The Best Potatoes for Roasting, Baking, and Beyond

updated Nov 17, 2023
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Credit: Joe Lingeman/Kitchn

“It’s not always easy to figure out which potatoes to use for what,” writes Deborah Madison in Vegetarian Cooking for Everyone. Some 25 years after the book was published, those words still ring true, especially when you consider the range of conventional and heirloom potato varieties available at supermarkets and farm stands. 

The best potatoes for roasting, baking, mashing, and frying aren’t always interchangeable. The same potatoes you’d dice for a chunky vegetable soup or use for a gratin don’t necessarily work best for making mashed potatoes. This is because potatoes are a varied lot, spanning a range of sizes, textures, absorbency, and starchiness.

Quick Overview

What Are the Best Potatoes for Roasting?

While all sorts of potatoes are delicious when roasted in the oven, Yukon Gold potatoes are arguably the best potatoes for roasting for many reasons. Yukon Gold potatoes have the perfect amount of starch, which means they soften well in the oven, while their partially waxy texture helps them maintain their shape.

To navigate the wide world of potatoes, it helps to consider their three main categories: starchy potatoes, waxy potatoes, and all-purpose potatoes.

  • Starchy potatoes such as Russet or Idaho potatoes are ideal for baking, mashing, and frying. 
  • Waxy potatoes are best to use in any recipe where you want the potato to keep its shape. Examples are Red Bliss, Russian Banana, and fingerlings.
  • All-purpose potatoes like Yukon Gold and purple potatoes have moderate amounts of starch and moisture, so they can be used in most recipes (whether mashed, steamed, or roasted). 

Here, eight of the best potatoes for roasting, baking, mashing, and more.

Credit: Photo: Joe Lingeman - Food Styling: Maggie Ruggiero

Yukon Gold Potatoes

Yukon Gold potatoes are often considered to be “all-purpose” potatoes, as they work well in a variety of different dishes. They have enough starch for their interiors to become creamy when heated in the oven, and are waxy enough to keep their shape as they form a pleasantly crunchy crust. Although Yukon Golds are the best potatoes for roasting, you can definitely use them in an array of recipes that call for waxy or starchy potatoes.

Credit: Photo: Joe Lingeman; Food Styling: Anna Stockwell

Russet Potatoes

Russet potatoes are arguably the best potatoes for baking, although they are also great for mashing and frying. The main reason thick-skinned Russet potatoes are perfect for baking and more is because they contain significant amounts of starch. 

“Their flesh soaks up liquids and falls apart into a fluffy, mealy texture,” writes Joshua McFadden in Six Seasons. “This is exactly what you want for baked potatoes, mashed potatoes, potato soup, and French fries. But it’s not what you want in, say, potato salad, hash, or gratins.”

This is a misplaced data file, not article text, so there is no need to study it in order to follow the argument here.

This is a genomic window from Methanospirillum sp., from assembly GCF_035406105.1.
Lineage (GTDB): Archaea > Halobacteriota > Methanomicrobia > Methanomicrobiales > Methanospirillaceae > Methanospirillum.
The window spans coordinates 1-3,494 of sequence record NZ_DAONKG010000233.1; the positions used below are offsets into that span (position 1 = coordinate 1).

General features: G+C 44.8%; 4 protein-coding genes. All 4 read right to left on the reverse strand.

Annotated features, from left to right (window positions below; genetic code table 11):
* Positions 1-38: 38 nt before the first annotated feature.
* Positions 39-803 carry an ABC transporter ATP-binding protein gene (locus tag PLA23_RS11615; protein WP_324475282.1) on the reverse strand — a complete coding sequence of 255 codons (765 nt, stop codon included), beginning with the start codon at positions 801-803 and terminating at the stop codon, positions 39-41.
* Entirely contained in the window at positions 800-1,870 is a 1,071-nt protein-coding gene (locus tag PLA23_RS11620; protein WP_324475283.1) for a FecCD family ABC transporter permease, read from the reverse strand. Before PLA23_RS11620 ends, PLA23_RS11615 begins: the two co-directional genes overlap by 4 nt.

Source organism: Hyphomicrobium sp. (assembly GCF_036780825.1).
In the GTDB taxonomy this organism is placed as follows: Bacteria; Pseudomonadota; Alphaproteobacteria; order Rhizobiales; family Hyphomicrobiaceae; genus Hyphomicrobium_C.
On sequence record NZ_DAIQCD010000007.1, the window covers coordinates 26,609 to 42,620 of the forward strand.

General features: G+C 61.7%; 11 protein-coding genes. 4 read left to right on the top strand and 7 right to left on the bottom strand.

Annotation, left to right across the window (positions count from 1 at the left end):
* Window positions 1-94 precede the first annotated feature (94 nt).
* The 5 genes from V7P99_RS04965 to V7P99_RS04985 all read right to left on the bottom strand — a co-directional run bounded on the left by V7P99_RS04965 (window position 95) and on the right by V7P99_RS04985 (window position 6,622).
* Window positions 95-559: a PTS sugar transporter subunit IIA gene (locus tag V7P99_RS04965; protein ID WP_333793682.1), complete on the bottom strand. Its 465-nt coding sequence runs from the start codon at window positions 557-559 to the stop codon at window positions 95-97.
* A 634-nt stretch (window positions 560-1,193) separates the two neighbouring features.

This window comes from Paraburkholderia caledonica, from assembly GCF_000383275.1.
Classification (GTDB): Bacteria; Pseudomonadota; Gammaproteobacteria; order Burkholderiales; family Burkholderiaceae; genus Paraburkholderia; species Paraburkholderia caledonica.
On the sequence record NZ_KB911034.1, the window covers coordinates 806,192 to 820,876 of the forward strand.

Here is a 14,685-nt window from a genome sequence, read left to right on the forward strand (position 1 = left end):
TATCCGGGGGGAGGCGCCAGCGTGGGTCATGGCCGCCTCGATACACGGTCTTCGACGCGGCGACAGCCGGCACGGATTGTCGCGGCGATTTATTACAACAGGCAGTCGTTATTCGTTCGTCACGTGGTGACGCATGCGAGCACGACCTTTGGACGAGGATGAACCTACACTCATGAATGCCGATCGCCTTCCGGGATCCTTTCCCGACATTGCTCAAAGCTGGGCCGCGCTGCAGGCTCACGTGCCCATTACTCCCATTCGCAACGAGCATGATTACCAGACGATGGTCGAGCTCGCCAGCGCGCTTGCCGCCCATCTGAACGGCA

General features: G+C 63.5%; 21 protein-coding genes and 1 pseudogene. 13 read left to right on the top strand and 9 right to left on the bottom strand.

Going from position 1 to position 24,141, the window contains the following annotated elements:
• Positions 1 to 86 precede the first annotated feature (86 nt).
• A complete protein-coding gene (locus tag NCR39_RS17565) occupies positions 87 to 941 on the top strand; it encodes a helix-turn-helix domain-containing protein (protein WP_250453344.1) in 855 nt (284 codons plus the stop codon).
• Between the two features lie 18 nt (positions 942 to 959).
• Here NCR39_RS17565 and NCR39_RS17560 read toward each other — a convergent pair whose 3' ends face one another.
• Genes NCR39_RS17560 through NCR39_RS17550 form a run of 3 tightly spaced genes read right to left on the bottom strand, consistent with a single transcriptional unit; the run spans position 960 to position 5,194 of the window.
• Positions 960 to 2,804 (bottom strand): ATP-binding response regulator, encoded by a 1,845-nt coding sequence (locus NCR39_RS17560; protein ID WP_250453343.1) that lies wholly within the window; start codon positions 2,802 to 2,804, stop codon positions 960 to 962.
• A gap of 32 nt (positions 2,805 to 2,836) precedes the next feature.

Credit: Photo: Dane Tashima; Food Styling: Jessie YuChen

Idaho Potatoes

Thanks to the marketing efforts of the Idaho Potato Commission, this trademarked name can be applied to any potato grown in Idaho, but most with this label are Russets. And so, you can use most Idaho potatoes and Russets interchangeably in mashed, fried, or baked potato recipes.

Try Idaho Potatoes (Russets) in Melting Potatoes, or Martha Stewart’s Idaho Potato Cake.

Credit: Photo: Joe Lingeman | Food Stylist: Cyd McDowell

Red Bliss Potatoes

Easily identified by their thin red jackets, Red Bliss, also commonly called red potatoes, have yellow interiors and are considered waxy. They’re best suited to salads, gratins, and other dishes where you want your vegetable to maintain its structural integrity.

Try Red Bliss potatoes in Hasselback Potatoes or Classic Potato Salad

Credit: Mark Kosobiecki/ Shutterstock
Purple Potatoes

Purple Majesty Potatoes

With their rich purple hues, these waxy potatoes are easy to spot at farmers markets and grocery stores. Like Yukon Gold, Purple Majesty potatoes have medium starch and moisture levels, making them versatile enough to use in baked or roasted dishes but less suited to mashed potatoes.

Credit: Photo: Ghazalle Badiozamani | Food Stylist: Jesse Szewczyk

Fingerling Potatoes

Often confused with new potatoes due to their petit stature, fingerlings are a separate variety of mature potatoes. Their thin skins don’t require peeling, and firm interiors can withstand high cooking temperatures without losing their shape.

Credit: Brian Yarvin/Getty Images
Russian Banana Potatoes

Russian Banana Potatoes

An heirloom fingerling potato, Russian Bananas are typically three to four inches long and have thin skins and firm, waxy interiors. 

Credit: Alexandra Shytsman

New Potatoes

This catchall term applies to any potato that’s harvested early in the season. So new potatoes can be Russets, Red Bliss, and any other young potato. Because they’re harvested early, new potatoes tend to have less starch and maintain their shape better than mature starchy potatoes. They also tend to have thin skins and ample moisture.